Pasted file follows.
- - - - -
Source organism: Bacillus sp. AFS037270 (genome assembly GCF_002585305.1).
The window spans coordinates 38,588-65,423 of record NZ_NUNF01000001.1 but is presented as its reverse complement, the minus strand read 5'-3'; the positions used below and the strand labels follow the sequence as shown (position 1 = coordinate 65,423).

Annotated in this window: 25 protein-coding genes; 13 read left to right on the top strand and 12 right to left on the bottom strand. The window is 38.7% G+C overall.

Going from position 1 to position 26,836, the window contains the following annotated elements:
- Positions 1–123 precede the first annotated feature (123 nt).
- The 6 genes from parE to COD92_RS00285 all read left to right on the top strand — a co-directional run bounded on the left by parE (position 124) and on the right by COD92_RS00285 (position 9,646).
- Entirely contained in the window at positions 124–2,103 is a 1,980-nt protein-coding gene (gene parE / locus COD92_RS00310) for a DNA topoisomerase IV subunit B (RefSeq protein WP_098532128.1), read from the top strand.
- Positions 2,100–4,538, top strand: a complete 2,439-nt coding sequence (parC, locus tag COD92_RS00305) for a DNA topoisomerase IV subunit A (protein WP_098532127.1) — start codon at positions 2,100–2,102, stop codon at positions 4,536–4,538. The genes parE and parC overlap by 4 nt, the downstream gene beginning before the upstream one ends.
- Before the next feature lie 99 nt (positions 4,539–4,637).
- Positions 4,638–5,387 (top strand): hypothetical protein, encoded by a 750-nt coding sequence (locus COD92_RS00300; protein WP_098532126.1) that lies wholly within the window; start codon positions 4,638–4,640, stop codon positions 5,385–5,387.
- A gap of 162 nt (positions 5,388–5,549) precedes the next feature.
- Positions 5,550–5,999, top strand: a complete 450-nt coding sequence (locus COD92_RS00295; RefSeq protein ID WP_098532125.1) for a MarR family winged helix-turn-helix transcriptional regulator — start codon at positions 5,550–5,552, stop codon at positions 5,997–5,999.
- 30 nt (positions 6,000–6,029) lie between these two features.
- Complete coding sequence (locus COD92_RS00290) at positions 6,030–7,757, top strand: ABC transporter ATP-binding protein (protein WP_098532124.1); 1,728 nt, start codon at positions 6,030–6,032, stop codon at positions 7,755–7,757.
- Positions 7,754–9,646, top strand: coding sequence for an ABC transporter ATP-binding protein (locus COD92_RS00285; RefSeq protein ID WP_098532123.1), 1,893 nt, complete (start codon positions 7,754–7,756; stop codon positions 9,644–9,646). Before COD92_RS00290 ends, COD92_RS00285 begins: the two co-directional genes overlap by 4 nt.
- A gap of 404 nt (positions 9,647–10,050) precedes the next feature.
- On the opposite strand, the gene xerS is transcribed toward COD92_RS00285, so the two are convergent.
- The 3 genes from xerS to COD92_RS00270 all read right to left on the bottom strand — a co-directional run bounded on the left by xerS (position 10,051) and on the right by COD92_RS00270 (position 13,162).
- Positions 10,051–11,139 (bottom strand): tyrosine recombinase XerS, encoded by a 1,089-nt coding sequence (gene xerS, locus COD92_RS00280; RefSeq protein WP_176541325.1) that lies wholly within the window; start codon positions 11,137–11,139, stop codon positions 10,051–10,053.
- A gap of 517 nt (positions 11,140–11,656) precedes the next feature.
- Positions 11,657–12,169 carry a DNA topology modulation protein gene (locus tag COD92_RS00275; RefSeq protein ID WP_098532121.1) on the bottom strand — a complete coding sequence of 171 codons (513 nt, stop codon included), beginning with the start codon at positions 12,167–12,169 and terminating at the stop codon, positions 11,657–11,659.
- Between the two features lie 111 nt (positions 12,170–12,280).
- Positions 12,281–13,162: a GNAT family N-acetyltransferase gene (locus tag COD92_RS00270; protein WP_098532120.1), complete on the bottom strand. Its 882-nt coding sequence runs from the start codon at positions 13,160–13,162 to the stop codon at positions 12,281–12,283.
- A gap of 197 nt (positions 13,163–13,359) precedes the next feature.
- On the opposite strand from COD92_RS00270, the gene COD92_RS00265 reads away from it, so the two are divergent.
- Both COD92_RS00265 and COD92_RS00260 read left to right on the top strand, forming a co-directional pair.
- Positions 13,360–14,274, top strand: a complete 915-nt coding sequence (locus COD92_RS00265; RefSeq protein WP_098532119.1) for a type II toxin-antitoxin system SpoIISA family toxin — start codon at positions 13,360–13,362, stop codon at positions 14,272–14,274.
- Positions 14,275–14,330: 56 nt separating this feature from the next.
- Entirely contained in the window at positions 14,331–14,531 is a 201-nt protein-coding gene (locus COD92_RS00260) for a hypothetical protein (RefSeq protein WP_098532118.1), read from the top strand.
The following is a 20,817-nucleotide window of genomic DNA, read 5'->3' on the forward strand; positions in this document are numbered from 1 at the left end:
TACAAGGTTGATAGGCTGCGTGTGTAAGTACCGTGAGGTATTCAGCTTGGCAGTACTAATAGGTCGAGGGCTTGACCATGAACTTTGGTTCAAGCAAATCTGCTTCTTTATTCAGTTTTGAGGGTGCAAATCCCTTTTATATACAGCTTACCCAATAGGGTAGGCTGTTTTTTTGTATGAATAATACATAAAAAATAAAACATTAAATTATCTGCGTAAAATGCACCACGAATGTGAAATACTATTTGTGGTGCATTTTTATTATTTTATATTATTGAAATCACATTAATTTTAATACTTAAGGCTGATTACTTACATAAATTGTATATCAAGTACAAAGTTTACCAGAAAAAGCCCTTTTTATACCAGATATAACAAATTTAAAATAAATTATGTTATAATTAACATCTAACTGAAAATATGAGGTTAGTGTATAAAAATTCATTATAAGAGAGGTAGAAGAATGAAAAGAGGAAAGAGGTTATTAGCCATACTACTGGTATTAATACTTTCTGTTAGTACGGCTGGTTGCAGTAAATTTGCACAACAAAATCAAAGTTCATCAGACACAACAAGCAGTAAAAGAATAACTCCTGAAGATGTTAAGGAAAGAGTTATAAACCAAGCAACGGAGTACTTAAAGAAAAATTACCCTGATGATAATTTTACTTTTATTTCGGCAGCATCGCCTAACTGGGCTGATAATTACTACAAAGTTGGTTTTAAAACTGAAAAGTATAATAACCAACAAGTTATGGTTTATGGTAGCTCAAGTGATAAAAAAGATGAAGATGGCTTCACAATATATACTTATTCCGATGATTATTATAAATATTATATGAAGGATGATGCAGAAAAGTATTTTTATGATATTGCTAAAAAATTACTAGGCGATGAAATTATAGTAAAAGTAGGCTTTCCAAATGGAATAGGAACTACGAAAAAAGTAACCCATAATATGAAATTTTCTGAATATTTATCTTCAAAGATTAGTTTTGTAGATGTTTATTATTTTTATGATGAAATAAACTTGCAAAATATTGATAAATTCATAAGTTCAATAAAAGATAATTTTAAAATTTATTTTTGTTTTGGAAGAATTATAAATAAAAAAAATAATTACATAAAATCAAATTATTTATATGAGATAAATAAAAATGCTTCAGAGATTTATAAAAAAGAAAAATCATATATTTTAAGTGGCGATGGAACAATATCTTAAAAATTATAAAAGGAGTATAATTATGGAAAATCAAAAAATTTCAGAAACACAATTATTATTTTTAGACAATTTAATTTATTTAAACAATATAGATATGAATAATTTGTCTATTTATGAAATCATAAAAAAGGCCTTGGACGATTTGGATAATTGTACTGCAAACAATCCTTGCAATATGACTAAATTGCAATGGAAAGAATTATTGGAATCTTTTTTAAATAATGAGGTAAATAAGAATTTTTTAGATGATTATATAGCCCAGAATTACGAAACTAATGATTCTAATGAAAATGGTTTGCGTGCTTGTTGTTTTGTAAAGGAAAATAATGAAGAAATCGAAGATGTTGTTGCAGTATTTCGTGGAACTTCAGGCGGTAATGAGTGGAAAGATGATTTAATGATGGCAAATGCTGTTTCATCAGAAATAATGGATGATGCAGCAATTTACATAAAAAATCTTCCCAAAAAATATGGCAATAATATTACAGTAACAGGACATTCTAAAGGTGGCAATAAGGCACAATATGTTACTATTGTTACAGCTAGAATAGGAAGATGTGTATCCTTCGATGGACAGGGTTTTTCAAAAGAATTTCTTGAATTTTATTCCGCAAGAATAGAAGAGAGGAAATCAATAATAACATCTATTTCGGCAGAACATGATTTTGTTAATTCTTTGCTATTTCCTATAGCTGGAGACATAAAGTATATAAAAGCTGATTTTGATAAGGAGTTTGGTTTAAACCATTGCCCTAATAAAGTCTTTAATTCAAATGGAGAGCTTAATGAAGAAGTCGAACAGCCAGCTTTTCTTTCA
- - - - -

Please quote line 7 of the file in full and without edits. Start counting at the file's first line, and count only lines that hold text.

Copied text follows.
- Entirely contained in the window at positions 124–2,103 is a 1,980-nt protein-coding gene (gene parE / locus COD92_RS00310) for a DNA topoisomerase IV subunit B (RefSeq protein WP_098532128.1), read from the top strand.